Sometimes when I’m working at my gym, clients will just… pull up a chair and talk to me. So I joked that I should put up a sign like Lucy and give free therapy.
That led into a discussion about the difference between therapy and advice. I said that advice is someone else telling me what I should do, and therapy allows me to figure out for myself what I should do.
That seems like a very clear distinction now, but I don’t think I phrased it that way in the moment, because a coworker stared at me and said that I had essentially described two ways of making a ham sandwich: one sandwich is bread then ham then cheese then bread and cut across, and the other is bread then cheese then ham then bread and cut on the diagonal.
If you’re looking for the end result of eating a ham sandwich, both of those are valid.
If you’re a normal human being, you know the experience of those ham sandwiches are completely different and only a degenerate would cut their sandwich across. Diagonal is the only way to be.
This distinction is relatively new for me. With wisdom I’ve come to know that I used to set goals rather arbitrarily and, because I didn’t know how to quit, would stick with them even when they were long since inappropriate for me.
I had a vision of myself married and as a mother, and so my goal was to get to marriage and motherhood. Whether or not I actually liked the partner or relationship I chose didn’t matter, because all I cared about was the end result.
I wanted to be smaller. So I’d flit from diet to diet, losing weight each time, gathering some more nutritional info each time, and then inevitably needing a new diet to keep to my goal of being smaller. I also always seemed to need to buy stuff to help me get smaller – vitamins, clothes, stuff.
I wanted to be someone different, so I wouldn’t take care of Present Me. All those big hopes and dreams could wait until I figured out the weight stuff, or the sex stuff, or the money stuff, or the education stuff, or until I was perfect enough that no one in the world could criticize me.
I let myself get distracted.
Focusing on food, or on Future Me (or an idealized picture of future me), or on the stuff I needed, or all the ways I could say, “Not yet,” was easier than admitting the truth:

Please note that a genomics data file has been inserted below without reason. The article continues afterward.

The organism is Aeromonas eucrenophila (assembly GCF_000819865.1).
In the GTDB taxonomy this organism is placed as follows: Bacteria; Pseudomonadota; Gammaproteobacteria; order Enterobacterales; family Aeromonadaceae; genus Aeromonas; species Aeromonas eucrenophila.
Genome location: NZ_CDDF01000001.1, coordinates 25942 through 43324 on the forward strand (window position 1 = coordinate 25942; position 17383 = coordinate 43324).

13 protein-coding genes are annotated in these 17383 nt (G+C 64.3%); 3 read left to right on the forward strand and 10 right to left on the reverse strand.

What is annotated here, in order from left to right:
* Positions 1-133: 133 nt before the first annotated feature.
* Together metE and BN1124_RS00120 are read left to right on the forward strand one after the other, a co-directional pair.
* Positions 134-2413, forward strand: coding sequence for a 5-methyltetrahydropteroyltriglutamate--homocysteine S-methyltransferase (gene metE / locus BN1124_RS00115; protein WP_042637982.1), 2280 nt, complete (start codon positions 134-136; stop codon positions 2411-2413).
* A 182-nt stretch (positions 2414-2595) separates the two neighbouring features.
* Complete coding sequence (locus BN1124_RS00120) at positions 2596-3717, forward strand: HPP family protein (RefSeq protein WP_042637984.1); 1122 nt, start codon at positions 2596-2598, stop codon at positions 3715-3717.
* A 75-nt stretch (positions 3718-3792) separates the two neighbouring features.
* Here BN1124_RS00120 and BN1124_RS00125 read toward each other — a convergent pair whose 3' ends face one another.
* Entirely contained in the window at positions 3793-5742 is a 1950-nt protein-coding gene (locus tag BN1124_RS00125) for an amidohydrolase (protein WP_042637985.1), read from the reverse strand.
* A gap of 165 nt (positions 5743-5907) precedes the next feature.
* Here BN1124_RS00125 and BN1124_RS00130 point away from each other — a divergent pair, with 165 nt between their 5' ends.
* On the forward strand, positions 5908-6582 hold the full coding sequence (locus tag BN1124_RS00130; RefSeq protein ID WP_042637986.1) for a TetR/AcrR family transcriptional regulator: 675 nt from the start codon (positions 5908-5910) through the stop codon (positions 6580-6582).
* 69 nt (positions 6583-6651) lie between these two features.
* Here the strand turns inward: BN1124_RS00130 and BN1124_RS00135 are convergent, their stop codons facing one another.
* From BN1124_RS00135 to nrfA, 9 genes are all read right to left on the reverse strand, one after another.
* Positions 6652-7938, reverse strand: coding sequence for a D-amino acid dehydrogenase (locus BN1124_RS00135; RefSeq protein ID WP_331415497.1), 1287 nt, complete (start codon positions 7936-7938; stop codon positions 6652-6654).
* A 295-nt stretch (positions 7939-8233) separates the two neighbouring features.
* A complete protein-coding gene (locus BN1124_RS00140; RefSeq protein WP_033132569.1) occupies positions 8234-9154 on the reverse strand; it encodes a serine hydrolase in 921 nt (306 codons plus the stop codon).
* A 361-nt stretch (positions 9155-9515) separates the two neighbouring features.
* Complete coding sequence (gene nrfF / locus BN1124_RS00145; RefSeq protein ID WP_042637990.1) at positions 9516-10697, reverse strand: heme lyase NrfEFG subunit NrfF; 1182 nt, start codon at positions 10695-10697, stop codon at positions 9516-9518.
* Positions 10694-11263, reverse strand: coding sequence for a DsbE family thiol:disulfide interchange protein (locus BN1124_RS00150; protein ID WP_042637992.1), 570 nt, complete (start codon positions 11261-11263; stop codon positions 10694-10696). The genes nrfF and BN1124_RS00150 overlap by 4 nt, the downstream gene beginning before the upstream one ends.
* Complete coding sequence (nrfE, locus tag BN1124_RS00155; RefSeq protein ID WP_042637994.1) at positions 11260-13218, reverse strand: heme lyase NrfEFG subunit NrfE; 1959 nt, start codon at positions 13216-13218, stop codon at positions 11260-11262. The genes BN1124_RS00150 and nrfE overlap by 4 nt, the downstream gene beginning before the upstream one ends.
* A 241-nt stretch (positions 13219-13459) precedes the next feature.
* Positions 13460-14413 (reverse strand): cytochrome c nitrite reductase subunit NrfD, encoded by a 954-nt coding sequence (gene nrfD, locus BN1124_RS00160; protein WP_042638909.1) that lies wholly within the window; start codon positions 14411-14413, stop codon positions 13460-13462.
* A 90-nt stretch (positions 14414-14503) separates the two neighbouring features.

I’m not here for any of that.
I’m not really here to lose weight and be healthy.
I’m not really here to fit an ideal.
I’m not really here to help other people, or be of service, or to get rich.
I’m here for myself. I’m here to fully be a human being.
I’m here to learn how to honor and love and support and respect myself in a way that takes me where I want to go.
And that’s true in all aspects of my life. Sometimes that aspect has to do with food and nutrition and how I treat my body in that space.
Sometimes that aspect has to do with relationships and love and sex and how I make sure that I am honoring my own boundaries and also not trying to constantly defend my heart and stay in power.
Sometimes that aspect has to do with my relationship to the world at large and how I can be a responsible member of society (and how I can not bring my personal stuff into that space).
It’s easy to be distracted by the smaller stuff. It’s much easier.
“Starving, in its inimitably perverse way, gave me a way to address the anxiety I felt as a young, scared, ill-defined woman who was poised to enter the world and assume a new array of rights and privileges; it gave me a tiny, specific, manageable focus (popcorn kernels) instead of a monumental, vague, overwhelming one (work, love). … [P]ermitted, at least in theory, to be big (ambitious, powerful, competitive), I would compensate by making myself small, fragile, and non-threatening as a wren.”
– Carolyn Knapp, Appetites
What are you here for? Even if your playground is food and how you treat your body, what are the qualities underneath that focus? What’s the deeper lesson for you?
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